Black-ish takes on police violence against African-Americans

An ABC sitcom actually went there on police brutality

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The Independent Online

In the latest episode of ABC’s Black-ish, Andre Johnson (Anthony Anderson) wrestles with ways to educate his children on the realities of growing up black in America.

“Hope” takes place entirely inside the Johnson family room and kitchen where the youngest members — Jack and Diane — watch news coverage of an unarmed African-American man’s death. The episode references the deaths of both Sandra Bland and Freddie Gray in police custody, Malcolm X's Plymouth Rock speech and even links author Ta-Nehisi Coates to James Baldwin.

“They are not just children, they are black children and they need to know the world they are living in,” Andre said in one scene.

“I just want to give them a little faith in the world,” his wife Rainbow (Tracee Ellis Ross) responds. “Help them hold on to their innocence and be kids a little while longer.”

Show runner Kenya Barris explained that the episode is not politicised but shows the delicate balance black parents face in the age of social media and 24/7 news coverage.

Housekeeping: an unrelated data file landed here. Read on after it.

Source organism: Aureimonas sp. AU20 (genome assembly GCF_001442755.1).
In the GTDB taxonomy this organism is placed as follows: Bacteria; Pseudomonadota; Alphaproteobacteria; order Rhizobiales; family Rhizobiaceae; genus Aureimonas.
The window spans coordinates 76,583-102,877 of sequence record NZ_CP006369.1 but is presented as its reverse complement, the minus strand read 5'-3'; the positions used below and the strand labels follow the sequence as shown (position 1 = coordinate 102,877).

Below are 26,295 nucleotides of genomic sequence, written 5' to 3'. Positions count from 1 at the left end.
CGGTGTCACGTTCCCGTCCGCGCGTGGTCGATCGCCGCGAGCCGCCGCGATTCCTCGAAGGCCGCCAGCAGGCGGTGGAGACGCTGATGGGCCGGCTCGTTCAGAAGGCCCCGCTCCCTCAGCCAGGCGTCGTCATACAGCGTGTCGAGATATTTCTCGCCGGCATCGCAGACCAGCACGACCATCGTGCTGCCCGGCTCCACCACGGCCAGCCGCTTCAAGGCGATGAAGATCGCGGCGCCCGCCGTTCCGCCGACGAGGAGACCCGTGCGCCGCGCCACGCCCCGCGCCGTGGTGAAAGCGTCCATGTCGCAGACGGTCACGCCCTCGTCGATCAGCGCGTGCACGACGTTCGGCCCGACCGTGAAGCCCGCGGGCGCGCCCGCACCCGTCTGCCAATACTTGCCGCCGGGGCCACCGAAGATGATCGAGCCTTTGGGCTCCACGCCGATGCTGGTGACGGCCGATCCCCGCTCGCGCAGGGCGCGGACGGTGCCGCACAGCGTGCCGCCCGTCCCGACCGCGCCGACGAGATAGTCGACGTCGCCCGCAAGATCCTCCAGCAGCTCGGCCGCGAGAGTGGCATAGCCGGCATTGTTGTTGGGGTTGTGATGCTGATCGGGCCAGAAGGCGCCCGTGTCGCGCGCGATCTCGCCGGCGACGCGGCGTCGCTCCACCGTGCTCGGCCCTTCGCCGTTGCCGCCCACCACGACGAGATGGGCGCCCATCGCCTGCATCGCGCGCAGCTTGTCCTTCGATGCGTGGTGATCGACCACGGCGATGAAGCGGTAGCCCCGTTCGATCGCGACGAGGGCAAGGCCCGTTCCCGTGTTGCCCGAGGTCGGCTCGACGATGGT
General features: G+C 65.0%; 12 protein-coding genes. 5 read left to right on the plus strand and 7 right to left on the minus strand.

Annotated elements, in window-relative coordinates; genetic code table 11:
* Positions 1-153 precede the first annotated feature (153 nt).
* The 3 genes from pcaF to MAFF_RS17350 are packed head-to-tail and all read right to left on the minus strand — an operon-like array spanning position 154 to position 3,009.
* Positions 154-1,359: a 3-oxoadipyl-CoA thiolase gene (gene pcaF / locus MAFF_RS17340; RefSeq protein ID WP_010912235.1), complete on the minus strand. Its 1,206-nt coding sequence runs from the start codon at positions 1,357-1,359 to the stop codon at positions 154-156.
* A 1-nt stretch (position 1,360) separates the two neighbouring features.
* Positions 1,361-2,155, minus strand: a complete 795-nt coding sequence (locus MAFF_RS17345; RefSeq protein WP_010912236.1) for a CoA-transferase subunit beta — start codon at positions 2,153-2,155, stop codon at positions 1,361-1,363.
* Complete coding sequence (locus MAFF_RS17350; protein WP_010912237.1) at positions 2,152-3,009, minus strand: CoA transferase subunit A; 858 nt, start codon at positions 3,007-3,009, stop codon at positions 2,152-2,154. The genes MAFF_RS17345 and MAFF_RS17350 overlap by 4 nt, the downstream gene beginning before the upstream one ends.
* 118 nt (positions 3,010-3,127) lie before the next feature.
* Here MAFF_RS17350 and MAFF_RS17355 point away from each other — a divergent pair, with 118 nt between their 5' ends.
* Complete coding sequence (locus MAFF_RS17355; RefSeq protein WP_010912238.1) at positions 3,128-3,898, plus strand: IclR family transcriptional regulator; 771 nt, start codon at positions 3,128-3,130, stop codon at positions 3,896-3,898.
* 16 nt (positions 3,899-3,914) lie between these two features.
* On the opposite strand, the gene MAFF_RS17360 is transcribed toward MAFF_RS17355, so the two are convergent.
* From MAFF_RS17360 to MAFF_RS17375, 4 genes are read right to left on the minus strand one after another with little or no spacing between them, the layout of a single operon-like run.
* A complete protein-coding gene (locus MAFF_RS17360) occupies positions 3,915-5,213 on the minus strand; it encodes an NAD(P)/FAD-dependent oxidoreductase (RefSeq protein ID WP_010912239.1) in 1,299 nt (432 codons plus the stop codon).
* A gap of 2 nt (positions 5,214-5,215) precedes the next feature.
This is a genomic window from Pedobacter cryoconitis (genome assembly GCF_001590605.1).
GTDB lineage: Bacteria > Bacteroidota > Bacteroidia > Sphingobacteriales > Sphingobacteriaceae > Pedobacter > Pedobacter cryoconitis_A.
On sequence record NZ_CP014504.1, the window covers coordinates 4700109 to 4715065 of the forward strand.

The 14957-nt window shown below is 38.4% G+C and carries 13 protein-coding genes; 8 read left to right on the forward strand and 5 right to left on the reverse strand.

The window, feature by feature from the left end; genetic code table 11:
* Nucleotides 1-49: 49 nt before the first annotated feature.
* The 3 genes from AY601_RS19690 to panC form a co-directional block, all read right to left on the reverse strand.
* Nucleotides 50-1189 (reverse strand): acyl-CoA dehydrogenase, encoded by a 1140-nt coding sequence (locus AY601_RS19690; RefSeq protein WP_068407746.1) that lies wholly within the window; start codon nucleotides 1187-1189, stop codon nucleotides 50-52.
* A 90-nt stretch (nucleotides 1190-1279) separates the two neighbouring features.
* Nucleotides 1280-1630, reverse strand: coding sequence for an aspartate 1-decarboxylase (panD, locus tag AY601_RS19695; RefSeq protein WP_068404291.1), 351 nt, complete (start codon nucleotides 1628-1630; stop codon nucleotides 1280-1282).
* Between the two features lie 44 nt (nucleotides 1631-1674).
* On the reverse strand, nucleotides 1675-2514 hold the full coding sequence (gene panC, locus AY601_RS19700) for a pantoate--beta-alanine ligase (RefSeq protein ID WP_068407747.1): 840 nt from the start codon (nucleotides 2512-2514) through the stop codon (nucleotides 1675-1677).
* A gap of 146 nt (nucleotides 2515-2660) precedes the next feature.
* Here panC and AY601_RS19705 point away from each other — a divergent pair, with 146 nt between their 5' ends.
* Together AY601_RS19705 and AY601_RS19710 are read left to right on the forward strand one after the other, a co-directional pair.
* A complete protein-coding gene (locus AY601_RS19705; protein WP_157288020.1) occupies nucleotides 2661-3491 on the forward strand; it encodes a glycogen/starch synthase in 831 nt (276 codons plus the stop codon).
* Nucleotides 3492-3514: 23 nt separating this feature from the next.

“Police brutality is the issue we chose to talk about, but the bigger issue for me is talking to your kids about what’s going on in the world,” Barris told The New York Times. “It used to be you could shelter them in your own way, but with Internet and phones and 24-hour news, you can’t avoid those conversations.”

Anthony Anderson Monologue on Hope & Obama from Blackish

#UIRandall: Say what you want about black-ish but they put on a tremendous episode tonight! Check out Anthony Anderson's chilling monologue about hope & Obama. #blackish #BlackishABC

Posted by Urban Intellectuals on Wednesday, February 24, 2016

Barris admit that he was "very worried" to bring the episode’s subject matter to ABC execs but said he received fewer notes than previous episodes. Ahead of the premiere, Barris told Entertainment Weekly that he drew inspiration from the experience of raising his children.

"It literally kicked off from my son during the Ferguson indictment period," he said. "When the results were coming out, whether they were going to be indicted or not, my son, Beau — at the time he was like 6 or 7 — turned around and said, 'Why are these people so mad?' And it really kicked off a conversation between me and my wife and how to actually answer that question."